Who will lead us out of the darkness?

August 01, 2002|By Abe Novick

WHERE DO we turn when everywhere we look it looks like the road to perdition?

Corporations are filled with crooks who fix the system and stick it to the little guys. Politicians have a hand in the cookie jar and get rich off their own deals. Even pristine Martha Stewart now has her dirty linen flapping in the breeze.

And let's not forget the church. If ever we needed a moral compass to show us the way north, the church has let us down and led us astray big time.

And then there are the children. They are the little ones who disappear into thin air, some never to be found again. "All my pretty ones?" was Macduff's astonished reply after hearing the news of his slaughtered kin in Shakespeare's Macbeth.

But this tale may be darker than Shakespeare ever dreamed.

While crimes are committed by tyrants at the highest reaches of corporate America in towers overlooking the countryside, highwaymen, fools and scum are kidnapping little girls.

While Philadelphia celebrates the miracle of little Erica Pratt's escape after the 7-year-old girl was taken from the street outside her home in southwest Philadelphia and held for ransom, so many others aren't as lucky.

On the road to perdition, there are barbarians at the gate. While holding onto our thinning wallets, don't let go of the kids. Not for an instant.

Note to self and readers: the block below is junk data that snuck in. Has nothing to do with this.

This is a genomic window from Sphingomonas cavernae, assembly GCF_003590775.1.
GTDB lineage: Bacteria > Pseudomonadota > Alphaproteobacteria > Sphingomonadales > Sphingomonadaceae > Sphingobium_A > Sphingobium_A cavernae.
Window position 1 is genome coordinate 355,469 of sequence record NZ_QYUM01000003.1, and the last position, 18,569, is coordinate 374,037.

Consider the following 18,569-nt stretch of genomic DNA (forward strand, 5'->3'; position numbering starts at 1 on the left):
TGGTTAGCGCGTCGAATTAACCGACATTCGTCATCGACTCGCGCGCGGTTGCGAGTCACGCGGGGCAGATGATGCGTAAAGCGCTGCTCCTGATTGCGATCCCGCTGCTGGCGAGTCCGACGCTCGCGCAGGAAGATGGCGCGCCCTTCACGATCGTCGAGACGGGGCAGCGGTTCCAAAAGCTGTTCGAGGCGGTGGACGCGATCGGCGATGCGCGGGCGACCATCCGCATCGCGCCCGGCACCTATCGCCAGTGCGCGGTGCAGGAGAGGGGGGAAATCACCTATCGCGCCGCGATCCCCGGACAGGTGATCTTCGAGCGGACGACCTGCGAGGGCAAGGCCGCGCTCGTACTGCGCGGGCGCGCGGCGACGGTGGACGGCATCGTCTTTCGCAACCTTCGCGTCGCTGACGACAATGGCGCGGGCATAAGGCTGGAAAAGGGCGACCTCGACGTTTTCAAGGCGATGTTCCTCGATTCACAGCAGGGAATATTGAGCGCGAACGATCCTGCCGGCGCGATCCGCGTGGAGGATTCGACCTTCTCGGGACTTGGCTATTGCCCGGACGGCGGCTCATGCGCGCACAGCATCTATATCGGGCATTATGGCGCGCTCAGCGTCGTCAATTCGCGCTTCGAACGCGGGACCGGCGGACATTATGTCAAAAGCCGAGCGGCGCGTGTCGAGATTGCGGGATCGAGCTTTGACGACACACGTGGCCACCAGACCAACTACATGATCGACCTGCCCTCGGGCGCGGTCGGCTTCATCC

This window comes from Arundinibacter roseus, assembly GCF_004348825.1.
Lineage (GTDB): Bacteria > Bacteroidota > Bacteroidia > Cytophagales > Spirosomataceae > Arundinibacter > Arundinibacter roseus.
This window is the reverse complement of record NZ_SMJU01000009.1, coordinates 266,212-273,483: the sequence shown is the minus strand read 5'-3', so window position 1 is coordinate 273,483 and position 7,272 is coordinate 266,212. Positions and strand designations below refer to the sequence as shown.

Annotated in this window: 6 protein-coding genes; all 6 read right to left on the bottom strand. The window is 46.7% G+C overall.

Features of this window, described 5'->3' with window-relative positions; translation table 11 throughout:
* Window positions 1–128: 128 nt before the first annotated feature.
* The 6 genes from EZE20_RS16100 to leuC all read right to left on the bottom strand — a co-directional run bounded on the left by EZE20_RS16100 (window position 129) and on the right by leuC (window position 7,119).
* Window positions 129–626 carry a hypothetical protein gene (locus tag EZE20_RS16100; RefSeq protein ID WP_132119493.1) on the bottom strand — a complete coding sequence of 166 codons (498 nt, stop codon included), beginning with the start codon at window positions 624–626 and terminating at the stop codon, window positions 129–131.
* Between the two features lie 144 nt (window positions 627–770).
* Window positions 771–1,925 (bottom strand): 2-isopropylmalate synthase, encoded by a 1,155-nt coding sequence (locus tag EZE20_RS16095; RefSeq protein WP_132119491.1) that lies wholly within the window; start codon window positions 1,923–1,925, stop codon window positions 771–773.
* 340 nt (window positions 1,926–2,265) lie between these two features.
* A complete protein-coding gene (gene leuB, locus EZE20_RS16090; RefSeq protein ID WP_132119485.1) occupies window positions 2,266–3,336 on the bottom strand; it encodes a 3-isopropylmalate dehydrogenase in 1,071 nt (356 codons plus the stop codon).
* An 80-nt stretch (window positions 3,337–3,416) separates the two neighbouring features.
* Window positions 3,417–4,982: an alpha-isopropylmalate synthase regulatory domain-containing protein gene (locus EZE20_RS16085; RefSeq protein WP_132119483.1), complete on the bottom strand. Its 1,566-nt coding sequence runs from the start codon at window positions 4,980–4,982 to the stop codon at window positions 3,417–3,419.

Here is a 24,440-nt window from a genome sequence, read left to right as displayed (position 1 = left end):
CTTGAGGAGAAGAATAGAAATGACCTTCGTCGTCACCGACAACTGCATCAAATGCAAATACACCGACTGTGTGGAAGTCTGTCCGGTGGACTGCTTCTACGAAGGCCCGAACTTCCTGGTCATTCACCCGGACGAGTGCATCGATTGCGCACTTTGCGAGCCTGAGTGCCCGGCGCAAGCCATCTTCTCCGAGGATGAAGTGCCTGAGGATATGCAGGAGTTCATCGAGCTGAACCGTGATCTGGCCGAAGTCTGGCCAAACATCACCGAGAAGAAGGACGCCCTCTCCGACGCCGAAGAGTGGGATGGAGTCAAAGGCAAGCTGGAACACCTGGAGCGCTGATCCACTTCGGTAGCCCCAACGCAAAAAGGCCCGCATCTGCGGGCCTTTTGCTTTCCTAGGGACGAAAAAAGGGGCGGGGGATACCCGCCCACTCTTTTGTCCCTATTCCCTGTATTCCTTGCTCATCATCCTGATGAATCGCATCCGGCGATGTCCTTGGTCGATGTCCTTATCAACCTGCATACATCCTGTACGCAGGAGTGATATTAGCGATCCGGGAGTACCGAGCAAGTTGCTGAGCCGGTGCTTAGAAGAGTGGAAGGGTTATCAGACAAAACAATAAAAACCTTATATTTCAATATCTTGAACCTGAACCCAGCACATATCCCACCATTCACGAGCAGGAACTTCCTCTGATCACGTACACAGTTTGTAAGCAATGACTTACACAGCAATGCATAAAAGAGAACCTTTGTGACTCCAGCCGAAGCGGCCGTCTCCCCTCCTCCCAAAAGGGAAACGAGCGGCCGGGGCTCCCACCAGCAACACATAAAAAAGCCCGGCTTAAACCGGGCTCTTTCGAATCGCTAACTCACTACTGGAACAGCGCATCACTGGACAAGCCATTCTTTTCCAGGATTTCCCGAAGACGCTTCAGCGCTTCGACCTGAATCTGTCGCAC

Where do we turn for guidance, support and a belief system in a society where priests are being busted for preying on little boys? Where do we turn?

The wreckage of lives spent and wealth lost because of all of this mendacity is lying at the side of that hell-bent road. And it's unfathomable. It spirals down deeper with every new revelation of malfeasance. It's more like Dante than Shakespeare.

All the while, there's supposed to be a war going on. I thought the bad guys were over there. Instead there's a subplot. It's woven from scene-stealers who are vicious clowns and greedy players who control the backstage pulleys and can rewrite a scene change by rigging the system.

Prince George, who's now King George, needs to speak the speech he spoke to Wall Street and this time include Main Street. He needs to take center stage, win back his countrymen and get them back on track.

President Bush needs to give us something to believe in and confidently assure us that we're on the right road, not that other one.

He has to take this moment to level with his nation and tell us we're in good hands. And, like Shakespeare's Prince Hal, he has to look himself in the mirror and wonder, "By how much better than my word I am, By so much shall I falsify men's hopes ... I'll so offend, to make offense a skill; Redeeming time when men think least I will."

It's bigger than Wall Street and even bigger than Main Street. The road we are on is far more serious because the road we are on is like a zigzagging stock chart leading nowhere. It's not filled with promise. It's not filled with hope.

The Bush administration needs a vision that will carry the dreams and great ideas of Philadelphia's Founding Fathers while at the same time assuage every parent's worst nightmare. It's a voice and vision that need to be spoken to the world.

Right now we need the words of a poet. The voice of a leader. The reassurance of a father.

Abe Novick is a senior advertising executive in Baltimore.

Baltimore Sun Articles
|
|
|
Please note the green-lined linked article text has been applied commercially without any involvement from our newsroom editors, reporters or any other editorial staff.